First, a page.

Earl Ofari Hutchinson's take on the politics of the day
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Earl Ofari Hutchinson
The scuttlebutt is that Attorney General Eric Holder is poised to say what has long been obvious to anyone who has the faintest notion about how the wildly failed, flawed war on drugs has been waged for three decades. The obvious is that the war on drugs has been a ruthless, relentless and naked war on minorities, especially African-Americans. In the coming weeks, Holder may tell exactly how he’ll wind that war down. It shouldn’t surprise if he does. President Obama and Holder have been hinting for a while that it’s time to rethink how the war is being fought and who its prime casualties have been. Their successful push a few years back to get Congress to finally wipe out a good deal of the blatantly racially skewed harsh drug sentencing for crack versus powder cocaine possession was the first hint. Another is the mixed signals that both have sent about federal marijuana prosecutions, sometimes tough, sometimes lax.
But if, and more likely when, Holder acts on much needed and long overdue drug law reforms, he’ll do it standing on solid ground. Past surveys by the Centers for Disease Control and Prevention on the sex and drug habits of Americans and a legion of other similar surveys have tossed the ugly glare on the naked race-tainted war on drugs. They found that whites and blacks use drugs in about the same rate.
Yet, more than 70 percent of those prosecuted in federal courts for drug possession and sale (mostly small amounts of crack cocaine) and given stiff mandatory sentences are blacks. Federal prosecutors and lawmakers in the past and some at present still justify the disparity with the retort that crack cocaine is dangerous and threatening, and lead to waves of gang shoot-outs, turf battles, and thousands of terrorized residents in poor black communities. In some instances, that's true, and police and prosecutors are right to hit back hard at the violence.
The majority, however, of those who deal and use crack cocaine aren't violent prone gang members, but poor, and increasingly female, young blacks. They clearly need treatment not long prison stretches.
It's also a myth that powder cocaine is benign and has no criminal and violent taint to it. In a comprehensive survey in 2002, the Office of National Drug Control Policy, the White House's low profile task force to combat drug use, attributed shoplifting, burglary, theft, larceny, money laundering and even the transport of undocumented workers in some cities to powdered cocaine use. It also found that powder cocaine users were more likely to commit domestic violence crimes. The report also fingered powder cocaine users as prime dealers of other drugs that included heroin, meth and crack cocaine.
The big difference is that the top-heavy drug use by young whites -- and the crime and violence that go with it -- has never stirred any public outcry for mass arrests, prosecutions, and tough prison sentences for white drug dealers, many of whom deal drugs that are directly linked to serious crime and violence. Whites unlucky enough to get popped for drug possession are treated with compassion, prayer sessions, expensive psychiatric counseling, treatment and rehab programs, and drug diversion programs. And they should be. But so should those blacks and other non-whites victimized by discriminatory drug laws.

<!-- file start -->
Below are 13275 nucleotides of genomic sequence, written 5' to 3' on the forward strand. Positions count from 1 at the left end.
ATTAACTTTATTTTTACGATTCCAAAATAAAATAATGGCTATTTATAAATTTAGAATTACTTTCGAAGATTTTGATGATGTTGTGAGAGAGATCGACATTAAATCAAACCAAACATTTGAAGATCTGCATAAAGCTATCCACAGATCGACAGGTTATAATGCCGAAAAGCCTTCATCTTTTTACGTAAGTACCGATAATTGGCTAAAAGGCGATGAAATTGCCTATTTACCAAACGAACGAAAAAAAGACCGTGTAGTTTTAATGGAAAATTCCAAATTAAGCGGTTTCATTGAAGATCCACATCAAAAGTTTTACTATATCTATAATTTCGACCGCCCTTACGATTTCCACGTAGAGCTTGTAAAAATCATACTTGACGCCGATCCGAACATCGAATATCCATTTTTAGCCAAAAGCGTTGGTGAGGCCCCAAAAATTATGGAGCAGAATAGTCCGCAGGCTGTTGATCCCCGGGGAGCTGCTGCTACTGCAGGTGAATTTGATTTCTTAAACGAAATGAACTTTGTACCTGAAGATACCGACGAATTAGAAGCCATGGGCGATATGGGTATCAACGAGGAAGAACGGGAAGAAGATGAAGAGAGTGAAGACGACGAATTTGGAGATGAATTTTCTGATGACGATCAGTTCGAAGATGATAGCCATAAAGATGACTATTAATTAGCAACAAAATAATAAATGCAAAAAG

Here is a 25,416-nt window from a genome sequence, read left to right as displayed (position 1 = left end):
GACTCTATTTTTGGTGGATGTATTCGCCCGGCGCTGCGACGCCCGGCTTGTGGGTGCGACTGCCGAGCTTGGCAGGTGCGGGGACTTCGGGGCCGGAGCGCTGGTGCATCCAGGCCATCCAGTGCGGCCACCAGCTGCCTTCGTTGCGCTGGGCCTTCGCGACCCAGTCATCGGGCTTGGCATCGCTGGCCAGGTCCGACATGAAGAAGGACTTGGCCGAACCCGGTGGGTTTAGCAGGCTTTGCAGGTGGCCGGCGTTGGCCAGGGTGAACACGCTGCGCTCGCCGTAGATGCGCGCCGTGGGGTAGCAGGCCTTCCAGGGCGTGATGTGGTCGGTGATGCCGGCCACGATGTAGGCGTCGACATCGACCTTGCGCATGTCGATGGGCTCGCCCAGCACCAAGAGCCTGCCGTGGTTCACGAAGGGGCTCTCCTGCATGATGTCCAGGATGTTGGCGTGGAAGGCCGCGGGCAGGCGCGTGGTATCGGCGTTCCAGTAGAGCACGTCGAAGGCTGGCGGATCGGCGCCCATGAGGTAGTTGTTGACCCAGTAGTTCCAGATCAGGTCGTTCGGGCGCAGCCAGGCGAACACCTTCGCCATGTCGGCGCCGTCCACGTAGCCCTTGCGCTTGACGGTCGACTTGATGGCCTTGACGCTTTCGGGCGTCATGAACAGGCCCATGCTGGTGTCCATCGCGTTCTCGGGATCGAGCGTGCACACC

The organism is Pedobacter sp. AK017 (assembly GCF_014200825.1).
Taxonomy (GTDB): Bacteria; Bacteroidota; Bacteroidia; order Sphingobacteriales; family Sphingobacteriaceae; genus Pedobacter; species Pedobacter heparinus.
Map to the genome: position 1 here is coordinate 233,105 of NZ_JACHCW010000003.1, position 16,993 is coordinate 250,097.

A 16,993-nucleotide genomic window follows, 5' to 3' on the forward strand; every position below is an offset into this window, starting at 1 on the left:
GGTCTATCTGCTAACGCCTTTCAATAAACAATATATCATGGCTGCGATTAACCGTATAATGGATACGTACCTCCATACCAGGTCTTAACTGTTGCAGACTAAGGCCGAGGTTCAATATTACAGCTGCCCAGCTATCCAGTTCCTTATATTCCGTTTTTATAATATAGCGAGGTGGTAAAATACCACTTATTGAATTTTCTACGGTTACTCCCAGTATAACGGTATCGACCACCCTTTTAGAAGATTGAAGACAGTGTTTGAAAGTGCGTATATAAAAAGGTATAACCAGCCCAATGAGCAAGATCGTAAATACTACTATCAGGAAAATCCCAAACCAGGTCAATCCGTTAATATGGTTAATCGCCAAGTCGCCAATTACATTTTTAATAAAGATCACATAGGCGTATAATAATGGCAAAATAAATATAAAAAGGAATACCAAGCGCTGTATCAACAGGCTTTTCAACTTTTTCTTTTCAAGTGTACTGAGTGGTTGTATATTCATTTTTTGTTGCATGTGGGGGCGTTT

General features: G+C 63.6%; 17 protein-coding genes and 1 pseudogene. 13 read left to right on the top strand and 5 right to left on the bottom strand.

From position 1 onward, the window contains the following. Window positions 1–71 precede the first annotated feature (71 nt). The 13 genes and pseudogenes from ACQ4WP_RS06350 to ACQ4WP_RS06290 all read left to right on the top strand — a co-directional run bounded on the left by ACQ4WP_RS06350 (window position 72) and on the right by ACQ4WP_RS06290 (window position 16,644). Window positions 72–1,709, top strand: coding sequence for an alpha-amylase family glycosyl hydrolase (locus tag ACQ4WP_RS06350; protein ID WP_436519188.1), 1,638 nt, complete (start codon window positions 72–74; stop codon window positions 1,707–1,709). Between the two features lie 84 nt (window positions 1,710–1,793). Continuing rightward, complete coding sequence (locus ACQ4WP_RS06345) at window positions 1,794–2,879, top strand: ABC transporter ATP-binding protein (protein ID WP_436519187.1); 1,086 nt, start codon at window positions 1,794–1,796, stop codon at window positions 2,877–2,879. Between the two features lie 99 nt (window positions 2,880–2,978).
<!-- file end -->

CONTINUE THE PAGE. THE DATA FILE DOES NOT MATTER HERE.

A frank admission that the laws are biased and unfair, and have not done much to combat the drug plague, would be an admission of failure. It could ignite a real soul searching over whether all the billions of dollars that have been squandered in the failed and flawed drug war -- the lives ruined by it, and the families torn apart by the rigid and unequal enforcement of the laws -- has really accomplished anything.
This might call into question why people use and abuse drugs in the first place -- and if it is really the government's business to turn the legal screws on some drug users while turning a blind eye to others?
The greatest fallout from the nation’s failed drug policy is that it has further embedded the widespread notion that the drug problem is exclusively a black problem. This makes it easy for on-the-make politicians to grab votes, garner press attention, and balloon state prison budgets to jail more black offenders, while continuing to feed the illusion that we are winning the drug war.
In an interview, Holder on that point was blunt, “There’s been a decimation of certain communities, in particular communities of color.” This is no accident. The policy deliberately targeted those communities due to a lethal mix of racism, criminal justice system profit (someone has got to fill up the cells to justify building more prisons, hiring and maintaining waves of corrections officers, and bloating state budgets in the process), political expediency, and media fed public mania over drug use. This is why Obama and Holder have delicately, but to their credit, publicly inched toward a rethink of the drug war and who it benefits and who it hurts. They should be applauded for that.
Earl Ofari Hutchinson is an author and political analyst. He is a frequent MSNBC contributor. He is an associate editor of New America Media. He is a weekly co-host of the Al Sharpton Show on American Urban Radio Network. He is the host of the weekly Hutchinson Report on KTYM 1460 AM Radio Los Angeles and KPFK-Radio and the Pacifica Network.
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